Use of Audacity to record students on PCs
Audacity is an open source software program that is used to edit, record or listen to digital audio files.
Found by Start Menu – All Programs - pull up to Audacity
Audacity’s menu bar contains some familiar tasks and some that you may not
have heard of before. Here are the most common tasks listed under each menu:
- File menu: change properties of the project
Open a file, close a file, create a new file, save a file or project and export a file in a different format.
- Edit menu: modify the recorded media
Cut, copy or paste parts of a file, delete part of a file or change the program preferences.
- View menu: control what part of the file you can see on the screen
Zoom in or out for a selection, change the location of the toolbars, undo multiple steps at once or change the display information for the length of the track.
- Project menu: modify the file’s tracks and associated properties
Add or remove tracks, add time lines or change names of tracks, align tracks or import multimedia sound files into the program.
- Generate menu: add background noise
Add a moment of silence, white noise or a tone.
- Effect menu: adds an effect to the selected part of the project
Have a voice echo, change the pitch and tone, fade in or out, change the speed, amplify the sound or remove background noise.
- Analyze menu: view statistics about the project or find components
Locate the beat (if musical) or silence, or plot decibel readings.
- Help menu: general assistance with the program
Determine version number and program info, browse help contents.
Recording a simple file
Audacity makes recording simple. Plug in your headset to the computer so we can practice creating a voice recording. If using this program with students, it is recommended that students have a headset and microphone so that they won’t receive audio interference from others in the class. For most students, I recommend that you provide a scipt or have them read a passage. It is hard for many students to just begin speaking while they are being recorded.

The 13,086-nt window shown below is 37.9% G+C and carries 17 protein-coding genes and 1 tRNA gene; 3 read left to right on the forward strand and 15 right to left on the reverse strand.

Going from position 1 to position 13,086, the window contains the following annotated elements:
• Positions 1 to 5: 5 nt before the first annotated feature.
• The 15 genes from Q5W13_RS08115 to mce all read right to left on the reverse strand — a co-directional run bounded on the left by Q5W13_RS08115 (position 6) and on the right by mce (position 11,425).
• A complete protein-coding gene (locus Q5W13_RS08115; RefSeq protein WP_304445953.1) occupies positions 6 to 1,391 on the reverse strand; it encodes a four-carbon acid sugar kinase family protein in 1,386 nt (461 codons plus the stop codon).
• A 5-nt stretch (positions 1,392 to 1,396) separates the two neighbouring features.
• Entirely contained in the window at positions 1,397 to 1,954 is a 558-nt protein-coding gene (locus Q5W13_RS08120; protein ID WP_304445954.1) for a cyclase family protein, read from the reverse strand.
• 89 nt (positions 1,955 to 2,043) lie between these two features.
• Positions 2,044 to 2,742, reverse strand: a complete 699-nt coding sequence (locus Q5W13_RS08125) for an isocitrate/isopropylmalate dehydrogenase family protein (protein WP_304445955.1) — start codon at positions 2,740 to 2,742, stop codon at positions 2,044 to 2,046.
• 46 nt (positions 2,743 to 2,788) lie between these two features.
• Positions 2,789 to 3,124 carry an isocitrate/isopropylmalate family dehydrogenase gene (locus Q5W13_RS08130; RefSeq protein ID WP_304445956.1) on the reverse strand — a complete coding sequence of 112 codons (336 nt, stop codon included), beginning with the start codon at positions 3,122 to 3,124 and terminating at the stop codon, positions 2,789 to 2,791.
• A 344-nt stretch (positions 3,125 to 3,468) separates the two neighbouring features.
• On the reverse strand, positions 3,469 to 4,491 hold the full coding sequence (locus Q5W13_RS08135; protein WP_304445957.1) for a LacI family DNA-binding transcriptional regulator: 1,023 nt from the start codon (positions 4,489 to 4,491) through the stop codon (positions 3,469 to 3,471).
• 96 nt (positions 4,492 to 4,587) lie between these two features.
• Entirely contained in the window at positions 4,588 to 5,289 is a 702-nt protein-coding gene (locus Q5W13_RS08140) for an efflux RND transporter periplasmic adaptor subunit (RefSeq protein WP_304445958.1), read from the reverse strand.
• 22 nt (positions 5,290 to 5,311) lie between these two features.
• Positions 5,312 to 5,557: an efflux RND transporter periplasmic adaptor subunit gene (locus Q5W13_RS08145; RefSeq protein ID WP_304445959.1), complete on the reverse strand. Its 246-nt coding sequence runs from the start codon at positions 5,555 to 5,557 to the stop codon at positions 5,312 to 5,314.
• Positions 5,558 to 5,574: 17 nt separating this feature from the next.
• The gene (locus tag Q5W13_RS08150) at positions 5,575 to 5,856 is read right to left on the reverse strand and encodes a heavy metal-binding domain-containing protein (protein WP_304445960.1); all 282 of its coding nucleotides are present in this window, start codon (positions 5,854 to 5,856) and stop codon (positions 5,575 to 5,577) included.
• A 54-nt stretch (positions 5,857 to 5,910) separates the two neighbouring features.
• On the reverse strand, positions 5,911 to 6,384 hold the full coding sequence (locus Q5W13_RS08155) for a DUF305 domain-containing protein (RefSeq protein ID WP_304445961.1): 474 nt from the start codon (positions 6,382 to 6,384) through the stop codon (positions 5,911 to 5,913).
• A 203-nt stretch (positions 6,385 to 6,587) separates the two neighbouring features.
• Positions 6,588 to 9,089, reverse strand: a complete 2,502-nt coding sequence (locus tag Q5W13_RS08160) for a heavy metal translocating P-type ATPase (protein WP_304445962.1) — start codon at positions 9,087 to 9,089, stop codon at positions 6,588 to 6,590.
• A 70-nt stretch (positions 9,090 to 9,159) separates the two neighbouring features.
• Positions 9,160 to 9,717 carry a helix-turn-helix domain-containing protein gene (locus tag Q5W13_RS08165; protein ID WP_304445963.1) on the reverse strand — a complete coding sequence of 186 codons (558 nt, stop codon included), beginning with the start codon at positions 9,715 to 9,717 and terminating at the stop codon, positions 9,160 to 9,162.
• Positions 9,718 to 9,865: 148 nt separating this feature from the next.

Play it back
How did you sound? And what were those strange blue marks that appeared in
the program? Let’s look at figure to help us understand what is happening:
The default view (with the blue bars) is known as the Waveform view. While you
speak you can see the sound waves as they are processed by the computer and
converted to a digital audio file.
Saving and exporting projects
Now that you know how to create unique audio files, it is important to save the file in a format that you can open at a later point. Audacity files are saved as by default, with the file extension .aup. This means that Audacity is the only program that can open this file at a later time. If you plan on finishing a file on the same computer, use the Save or Save as…options located in the File menu.
However, if you have a finished project and want to play it on another computer or mp3 player, you will need to export the file to a different format. Audacity lets you export your file into different formats- waveform audio (.wav) or a MPEG audio layer 3 (.mp3) It is recommended that you export your project as a .wav file or .mp3 file. These two common formats are compatible with Windows Media Player or QuickTime. Depending on the length of your recording, you may need o convert it to an .mp3 file. A 60 second .mp3 file will be about 1 megabyte in size, while a .wav file the same length will be about 5 megabytes in size. Another benefit to .mp3 files is that you can encode them- which means you can add the artist’s name, genre and other data about the file.
To create an mp3: File menu – export and scroll down in type box to mp3
Here are some additional resources you can use to become more proficient with
- Audacity’s help page:http://audacity.sourceforge.net/help/
This page contains various tutorials and answers to questions you may have about Audacity. These include those developed by the company and some created by individuals who use the program.
- Audacity’s Help section:In the program, click Help / Contents... for a searchable help guide with illustrations.
Need help, let me know. Maureen Kempski